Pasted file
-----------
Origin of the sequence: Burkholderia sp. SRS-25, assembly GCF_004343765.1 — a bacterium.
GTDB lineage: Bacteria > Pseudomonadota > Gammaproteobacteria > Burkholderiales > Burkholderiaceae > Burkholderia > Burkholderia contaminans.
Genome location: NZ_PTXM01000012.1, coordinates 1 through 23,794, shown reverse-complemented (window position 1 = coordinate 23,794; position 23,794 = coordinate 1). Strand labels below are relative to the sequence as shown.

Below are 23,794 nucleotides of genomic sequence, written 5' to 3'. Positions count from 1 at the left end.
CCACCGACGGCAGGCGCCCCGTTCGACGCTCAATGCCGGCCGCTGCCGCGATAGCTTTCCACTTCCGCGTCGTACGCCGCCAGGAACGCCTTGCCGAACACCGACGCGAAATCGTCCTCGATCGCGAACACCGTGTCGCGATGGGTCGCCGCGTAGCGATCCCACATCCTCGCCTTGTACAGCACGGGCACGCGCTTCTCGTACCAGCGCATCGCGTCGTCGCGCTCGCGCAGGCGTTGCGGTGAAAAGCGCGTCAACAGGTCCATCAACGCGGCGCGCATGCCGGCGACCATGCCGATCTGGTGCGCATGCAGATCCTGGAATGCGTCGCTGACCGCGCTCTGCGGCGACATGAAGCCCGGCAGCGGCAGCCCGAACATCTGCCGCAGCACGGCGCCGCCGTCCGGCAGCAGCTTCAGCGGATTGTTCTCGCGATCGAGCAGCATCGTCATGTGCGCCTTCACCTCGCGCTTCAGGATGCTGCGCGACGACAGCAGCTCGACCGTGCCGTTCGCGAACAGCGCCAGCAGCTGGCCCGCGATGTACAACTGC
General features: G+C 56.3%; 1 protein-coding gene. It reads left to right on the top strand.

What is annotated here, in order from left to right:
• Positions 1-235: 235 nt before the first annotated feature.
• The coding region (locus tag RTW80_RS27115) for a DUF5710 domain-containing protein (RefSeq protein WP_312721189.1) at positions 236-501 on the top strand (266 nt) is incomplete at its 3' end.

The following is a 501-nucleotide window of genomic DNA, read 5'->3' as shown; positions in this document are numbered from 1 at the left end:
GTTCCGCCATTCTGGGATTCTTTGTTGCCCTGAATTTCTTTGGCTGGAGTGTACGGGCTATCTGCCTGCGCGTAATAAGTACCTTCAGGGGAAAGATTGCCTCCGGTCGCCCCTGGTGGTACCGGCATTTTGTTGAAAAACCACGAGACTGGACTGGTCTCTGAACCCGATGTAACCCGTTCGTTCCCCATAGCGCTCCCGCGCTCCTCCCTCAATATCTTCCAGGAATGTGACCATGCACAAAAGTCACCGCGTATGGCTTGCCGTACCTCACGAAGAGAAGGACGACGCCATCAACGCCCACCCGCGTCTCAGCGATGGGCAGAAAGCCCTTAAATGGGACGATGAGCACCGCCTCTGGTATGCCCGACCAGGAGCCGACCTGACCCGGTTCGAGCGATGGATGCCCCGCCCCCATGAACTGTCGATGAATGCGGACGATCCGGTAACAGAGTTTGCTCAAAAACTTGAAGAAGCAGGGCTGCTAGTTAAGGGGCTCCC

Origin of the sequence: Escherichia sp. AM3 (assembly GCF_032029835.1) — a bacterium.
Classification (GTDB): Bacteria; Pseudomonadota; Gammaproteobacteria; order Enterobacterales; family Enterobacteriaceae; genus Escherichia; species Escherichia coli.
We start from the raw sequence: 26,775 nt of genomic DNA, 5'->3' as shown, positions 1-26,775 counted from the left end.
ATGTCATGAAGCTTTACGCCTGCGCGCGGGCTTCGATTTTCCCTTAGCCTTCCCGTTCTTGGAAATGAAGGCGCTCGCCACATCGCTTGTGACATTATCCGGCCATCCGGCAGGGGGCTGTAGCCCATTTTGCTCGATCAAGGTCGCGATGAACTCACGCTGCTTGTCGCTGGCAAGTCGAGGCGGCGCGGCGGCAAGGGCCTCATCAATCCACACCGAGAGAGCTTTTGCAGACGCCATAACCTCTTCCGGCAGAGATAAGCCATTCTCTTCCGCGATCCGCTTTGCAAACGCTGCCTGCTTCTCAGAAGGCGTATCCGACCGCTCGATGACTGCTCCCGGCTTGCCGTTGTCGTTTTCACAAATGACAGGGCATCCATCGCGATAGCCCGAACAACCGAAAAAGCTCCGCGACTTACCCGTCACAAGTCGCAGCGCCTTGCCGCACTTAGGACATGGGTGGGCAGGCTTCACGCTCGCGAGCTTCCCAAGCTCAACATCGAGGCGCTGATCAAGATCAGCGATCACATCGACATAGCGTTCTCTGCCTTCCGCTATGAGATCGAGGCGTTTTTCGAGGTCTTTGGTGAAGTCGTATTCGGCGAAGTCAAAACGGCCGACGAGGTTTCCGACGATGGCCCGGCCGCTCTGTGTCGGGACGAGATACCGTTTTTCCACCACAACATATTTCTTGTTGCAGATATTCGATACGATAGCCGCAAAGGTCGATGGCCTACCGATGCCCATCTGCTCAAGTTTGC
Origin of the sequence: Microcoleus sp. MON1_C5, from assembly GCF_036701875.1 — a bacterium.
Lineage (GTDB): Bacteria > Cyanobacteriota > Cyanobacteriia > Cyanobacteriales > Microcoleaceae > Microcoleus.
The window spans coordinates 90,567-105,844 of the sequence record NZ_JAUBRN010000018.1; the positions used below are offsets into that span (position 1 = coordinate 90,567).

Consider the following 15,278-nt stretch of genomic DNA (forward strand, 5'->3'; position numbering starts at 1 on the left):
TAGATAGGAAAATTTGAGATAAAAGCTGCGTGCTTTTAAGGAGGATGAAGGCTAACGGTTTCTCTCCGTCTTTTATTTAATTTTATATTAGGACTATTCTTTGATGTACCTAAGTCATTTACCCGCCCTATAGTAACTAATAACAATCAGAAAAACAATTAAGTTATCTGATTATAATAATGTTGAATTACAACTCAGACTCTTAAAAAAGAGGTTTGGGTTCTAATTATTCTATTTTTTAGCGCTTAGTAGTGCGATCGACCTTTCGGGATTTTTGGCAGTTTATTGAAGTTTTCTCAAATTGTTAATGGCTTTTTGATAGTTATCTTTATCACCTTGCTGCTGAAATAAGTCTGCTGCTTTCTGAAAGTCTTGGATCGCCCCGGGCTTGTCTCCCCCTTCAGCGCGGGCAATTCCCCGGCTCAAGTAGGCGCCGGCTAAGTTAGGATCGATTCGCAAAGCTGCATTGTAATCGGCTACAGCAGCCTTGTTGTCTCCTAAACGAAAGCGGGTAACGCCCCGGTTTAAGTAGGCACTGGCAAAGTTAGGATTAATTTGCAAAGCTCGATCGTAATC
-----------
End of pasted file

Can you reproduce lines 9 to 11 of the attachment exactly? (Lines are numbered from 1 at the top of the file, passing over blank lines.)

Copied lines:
• The coding region (locus tag RTW80_RS27115) for a DUF5710 domain-containing protein (RefSeq protein WP_312721189.1) at positions 236-501 on the top strand (266 nt) is incomplete at its 3' end.

The following is a 501-nucleotide window of genomic DNA, read 5'->3' as shown; positions in this document are numbered from 1 at the left end:
GTTCCGCCATTCTGGGATTCTTTGTTGCCCTGAATTTCTTTGGCTGGAGTGTACGGGCTATCTGCCTGCGCGTAATAAGTACCTTCAGGGGAAAGATTGCCTCCGGTCGCCCCTGGTGGTACCGGCATTTTGTTGAAAAACCACGAGACTGGACTGGTCTCTGAACCCGATGTAACCCGTTCGTTCCCCATAGCGCTCCCGCGCTCCTCCCTCAATATCTTCCAGGAATGTGACCATGCACAAAAGTCACCGCGTATGGCTTGCCGTACCTCACGAAGAGAAGGACGACGCCATCAACGCCCACCCGCGTCTCAGCGATGGGCAGAAAGCCCTTAAATGGGACGATGAGCACCGCCTCTGGTATGCCCGACCAGGAGCCGACCTGACCCGGTTCGAGCGATGGATGCCCCGCCCCCATGAACTGTCGATGAATGCGGACGATCCGGTAACAGAGTTTGCTCAAAAACTTGAAGAAGCAGGGCTGCTAGTTAAGGGGCTCCC